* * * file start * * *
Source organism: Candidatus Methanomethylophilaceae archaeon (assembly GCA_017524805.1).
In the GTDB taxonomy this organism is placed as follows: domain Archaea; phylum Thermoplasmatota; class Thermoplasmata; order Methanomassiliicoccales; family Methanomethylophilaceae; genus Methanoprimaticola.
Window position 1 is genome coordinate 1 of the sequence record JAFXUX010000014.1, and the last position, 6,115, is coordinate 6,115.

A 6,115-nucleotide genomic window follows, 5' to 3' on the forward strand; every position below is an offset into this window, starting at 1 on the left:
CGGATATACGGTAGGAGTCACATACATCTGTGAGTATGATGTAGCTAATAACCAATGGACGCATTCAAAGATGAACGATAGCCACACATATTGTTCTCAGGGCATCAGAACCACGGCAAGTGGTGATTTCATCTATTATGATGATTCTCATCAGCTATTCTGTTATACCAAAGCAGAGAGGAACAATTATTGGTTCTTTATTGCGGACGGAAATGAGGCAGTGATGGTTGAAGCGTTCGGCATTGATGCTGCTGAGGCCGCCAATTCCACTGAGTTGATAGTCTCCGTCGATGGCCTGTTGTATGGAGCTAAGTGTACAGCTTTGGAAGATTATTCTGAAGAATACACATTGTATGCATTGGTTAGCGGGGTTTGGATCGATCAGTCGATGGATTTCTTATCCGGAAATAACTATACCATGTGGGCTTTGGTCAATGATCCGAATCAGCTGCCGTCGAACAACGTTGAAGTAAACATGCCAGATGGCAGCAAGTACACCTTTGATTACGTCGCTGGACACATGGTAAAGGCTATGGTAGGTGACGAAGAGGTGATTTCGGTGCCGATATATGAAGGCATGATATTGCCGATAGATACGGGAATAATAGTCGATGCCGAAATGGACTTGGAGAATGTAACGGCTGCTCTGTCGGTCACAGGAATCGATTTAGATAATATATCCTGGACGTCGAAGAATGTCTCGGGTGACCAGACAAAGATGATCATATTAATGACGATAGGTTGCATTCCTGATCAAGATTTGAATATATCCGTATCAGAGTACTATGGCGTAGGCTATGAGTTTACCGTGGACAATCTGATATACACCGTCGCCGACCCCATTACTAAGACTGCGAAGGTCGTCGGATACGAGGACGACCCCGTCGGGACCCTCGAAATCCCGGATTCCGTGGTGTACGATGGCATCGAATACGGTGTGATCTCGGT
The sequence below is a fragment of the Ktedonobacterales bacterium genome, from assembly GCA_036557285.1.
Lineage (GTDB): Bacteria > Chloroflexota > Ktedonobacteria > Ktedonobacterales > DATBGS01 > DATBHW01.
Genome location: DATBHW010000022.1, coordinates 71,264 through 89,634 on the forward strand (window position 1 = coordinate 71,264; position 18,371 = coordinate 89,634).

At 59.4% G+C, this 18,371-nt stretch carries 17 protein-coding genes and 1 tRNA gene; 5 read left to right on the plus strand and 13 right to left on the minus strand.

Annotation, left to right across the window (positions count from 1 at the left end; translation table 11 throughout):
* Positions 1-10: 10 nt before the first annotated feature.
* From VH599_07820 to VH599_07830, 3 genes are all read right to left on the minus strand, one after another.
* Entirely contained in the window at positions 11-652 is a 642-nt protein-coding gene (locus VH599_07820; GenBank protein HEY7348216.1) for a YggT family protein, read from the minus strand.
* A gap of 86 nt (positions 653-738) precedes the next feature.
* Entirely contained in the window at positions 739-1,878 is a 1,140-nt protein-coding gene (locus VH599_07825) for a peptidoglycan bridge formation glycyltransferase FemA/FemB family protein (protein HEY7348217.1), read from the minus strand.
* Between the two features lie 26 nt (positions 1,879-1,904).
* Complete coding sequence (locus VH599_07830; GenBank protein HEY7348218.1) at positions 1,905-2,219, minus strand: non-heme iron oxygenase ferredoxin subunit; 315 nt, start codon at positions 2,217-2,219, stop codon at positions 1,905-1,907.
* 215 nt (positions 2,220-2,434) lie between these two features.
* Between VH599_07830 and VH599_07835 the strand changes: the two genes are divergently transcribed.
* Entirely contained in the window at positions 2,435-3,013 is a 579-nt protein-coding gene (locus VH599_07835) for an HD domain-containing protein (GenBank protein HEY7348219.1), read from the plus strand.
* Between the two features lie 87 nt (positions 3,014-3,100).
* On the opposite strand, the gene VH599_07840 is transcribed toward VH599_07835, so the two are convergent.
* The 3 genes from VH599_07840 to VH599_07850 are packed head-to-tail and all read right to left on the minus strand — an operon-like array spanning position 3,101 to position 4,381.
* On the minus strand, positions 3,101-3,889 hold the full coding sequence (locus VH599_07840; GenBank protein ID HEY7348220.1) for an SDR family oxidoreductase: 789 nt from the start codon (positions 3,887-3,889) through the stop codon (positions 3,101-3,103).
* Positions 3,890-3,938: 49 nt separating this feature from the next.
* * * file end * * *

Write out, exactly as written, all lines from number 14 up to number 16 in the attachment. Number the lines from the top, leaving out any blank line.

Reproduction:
* A gap of 86 nt (positions 653-738) precedes the next feature.
* Entirely contained in the window at positions 739-1,878 is a 1,140-nt protein-coding gene (locus VH599_07825) for a peptidoglycan bridge formation glycyltransferase FemA/FemB family protein (protein HEY7348217.1), read from the minus strand.
* Between the two features lie 26 nt (positions 1,879-1,904).